I belong to a generation which started to listen to heavy metal in the late ‘80s, when only vinyl and tapes were present and CDs were still unavailable. There were music “marketplaces” where we were able to discover things from the west and buy new releases. We were following the scene through that. However, when war started, although it was not on the territory of Serbia, the whole country suffered and tape-trading was left as the only possibility to get your hands on either music or zines. In the first place there were some Polish bootleg albums which were coming by different ways into the country. It was difficult for any sound, so death and black metal were in an even worse position.

Finally, somewhere around ’94 I started to make mail orders in a really old school way – I used to hide money inside an envelope, send it to the label, and hope that it would arrive. Usually packages were coming after four weeks and, luckily for us, customs were liberal those days so they were not putting almost any taxes on the packages.



In ’95 the first ex-Yugoslav black metal band appears — Introitus. What were the reactions then and how did it affect you? How was the scene developing in those years?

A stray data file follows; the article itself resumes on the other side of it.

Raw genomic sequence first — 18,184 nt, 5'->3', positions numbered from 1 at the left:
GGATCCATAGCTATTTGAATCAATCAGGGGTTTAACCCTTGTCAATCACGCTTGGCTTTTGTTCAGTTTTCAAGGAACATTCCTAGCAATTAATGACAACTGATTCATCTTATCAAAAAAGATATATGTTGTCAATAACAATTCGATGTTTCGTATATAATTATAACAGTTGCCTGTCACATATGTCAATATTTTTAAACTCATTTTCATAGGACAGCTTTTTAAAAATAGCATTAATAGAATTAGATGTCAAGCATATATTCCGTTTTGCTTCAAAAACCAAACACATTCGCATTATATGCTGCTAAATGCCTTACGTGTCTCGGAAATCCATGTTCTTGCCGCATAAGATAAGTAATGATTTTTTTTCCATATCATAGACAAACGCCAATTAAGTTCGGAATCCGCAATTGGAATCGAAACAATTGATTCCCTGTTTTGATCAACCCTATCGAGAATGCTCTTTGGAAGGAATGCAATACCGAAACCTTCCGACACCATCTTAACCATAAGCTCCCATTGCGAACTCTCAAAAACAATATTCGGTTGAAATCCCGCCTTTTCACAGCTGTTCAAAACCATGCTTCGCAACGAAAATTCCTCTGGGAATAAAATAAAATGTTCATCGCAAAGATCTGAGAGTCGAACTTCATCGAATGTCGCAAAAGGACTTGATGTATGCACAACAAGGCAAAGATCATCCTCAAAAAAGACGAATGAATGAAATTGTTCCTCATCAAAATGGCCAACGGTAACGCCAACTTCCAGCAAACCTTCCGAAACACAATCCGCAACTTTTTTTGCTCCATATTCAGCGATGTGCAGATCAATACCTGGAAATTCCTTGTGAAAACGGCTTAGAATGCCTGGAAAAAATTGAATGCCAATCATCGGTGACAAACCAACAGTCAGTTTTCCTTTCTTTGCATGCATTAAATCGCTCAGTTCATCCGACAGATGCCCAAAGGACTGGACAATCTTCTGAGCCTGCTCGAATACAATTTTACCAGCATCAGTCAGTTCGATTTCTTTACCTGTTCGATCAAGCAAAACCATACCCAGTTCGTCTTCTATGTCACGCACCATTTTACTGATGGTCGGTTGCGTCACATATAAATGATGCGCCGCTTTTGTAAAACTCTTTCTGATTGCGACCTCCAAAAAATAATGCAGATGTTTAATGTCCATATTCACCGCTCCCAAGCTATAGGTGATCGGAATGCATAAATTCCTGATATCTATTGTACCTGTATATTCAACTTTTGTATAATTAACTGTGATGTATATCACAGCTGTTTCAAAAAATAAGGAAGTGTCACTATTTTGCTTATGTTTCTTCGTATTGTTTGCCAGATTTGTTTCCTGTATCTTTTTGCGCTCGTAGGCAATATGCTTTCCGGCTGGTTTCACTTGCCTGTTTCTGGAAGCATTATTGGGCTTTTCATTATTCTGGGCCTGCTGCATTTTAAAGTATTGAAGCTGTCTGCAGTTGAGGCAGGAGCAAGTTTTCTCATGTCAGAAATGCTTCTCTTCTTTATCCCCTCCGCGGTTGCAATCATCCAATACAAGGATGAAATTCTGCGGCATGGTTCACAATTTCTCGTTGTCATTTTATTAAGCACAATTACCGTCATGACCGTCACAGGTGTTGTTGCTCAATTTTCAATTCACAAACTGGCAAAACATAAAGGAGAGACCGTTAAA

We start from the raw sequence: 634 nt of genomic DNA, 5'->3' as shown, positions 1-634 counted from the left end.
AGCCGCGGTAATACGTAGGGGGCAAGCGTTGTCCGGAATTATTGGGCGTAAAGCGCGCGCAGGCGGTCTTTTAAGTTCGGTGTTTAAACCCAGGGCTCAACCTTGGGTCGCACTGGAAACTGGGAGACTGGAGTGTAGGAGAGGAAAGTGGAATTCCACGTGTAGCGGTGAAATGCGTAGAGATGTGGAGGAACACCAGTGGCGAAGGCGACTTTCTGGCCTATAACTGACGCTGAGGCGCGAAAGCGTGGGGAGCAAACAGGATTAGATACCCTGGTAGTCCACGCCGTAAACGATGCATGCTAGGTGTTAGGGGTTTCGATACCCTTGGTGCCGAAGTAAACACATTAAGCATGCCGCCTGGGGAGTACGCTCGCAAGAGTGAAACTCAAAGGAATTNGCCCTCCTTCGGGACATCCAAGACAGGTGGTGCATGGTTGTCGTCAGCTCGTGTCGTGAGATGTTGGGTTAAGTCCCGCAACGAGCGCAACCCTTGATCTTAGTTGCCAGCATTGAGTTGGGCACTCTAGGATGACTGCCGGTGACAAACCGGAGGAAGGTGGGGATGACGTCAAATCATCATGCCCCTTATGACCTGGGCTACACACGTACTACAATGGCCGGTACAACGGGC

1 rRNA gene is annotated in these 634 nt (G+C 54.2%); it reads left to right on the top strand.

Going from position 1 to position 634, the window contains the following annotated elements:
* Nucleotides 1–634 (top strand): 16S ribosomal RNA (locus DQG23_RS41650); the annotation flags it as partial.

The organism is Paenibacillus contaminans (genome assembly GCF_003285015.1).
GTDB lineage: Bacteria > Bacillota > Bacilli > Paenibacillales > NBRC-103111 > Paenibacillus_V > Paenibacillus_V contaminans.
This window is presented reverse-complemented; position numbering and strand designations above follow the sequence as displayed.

To be honest, I found out about them at the end of ’96 and until then I was not familiar with any other band playing black metal besides us (May Result was formed in the mid-’95). Although there were bands in other countries which were born after the war, we all continued to live without following too much of what was happening in other ex-Yu states.

On Serbian soil in the mid ‘90s there were bands with other sounds present – Psychoparadox, Ritual, Eclipse, Acroholia, Heretical Guilt, Scaffold — but unfortunately all of them either issued a very small number of releases or lasted only for a short time. It was either due to the overall situation in the country during those years, lack of enthusiasm, problems, I don’t know, but there weren’t many bands active. In the end, The Stone (known as Stone to Flesh from 1996 to 2001) remained as the only band continuously active with no single break for two decades, both live and in studio.

It is sad that there were some really good acts before that but none of them managed to last longer or to be more active in the studio. Heller and Bloodbath were really influential, but both of them remained with one or two albums issued, so with a sort of cult status only among us in the country. Many bands have appeared but they were always active only for several years, without making any important impact or influence.



So, it was quite hard to remain active in those conditions, to have continuity in your work and therefore, we can’t say many positive things about the scene in the country during those years. Nowadays, there are bands which have already been active for more than 10 years, Infest or Space Eater for example, and I really hope that they will manage to survive and leave a more important impact internationally.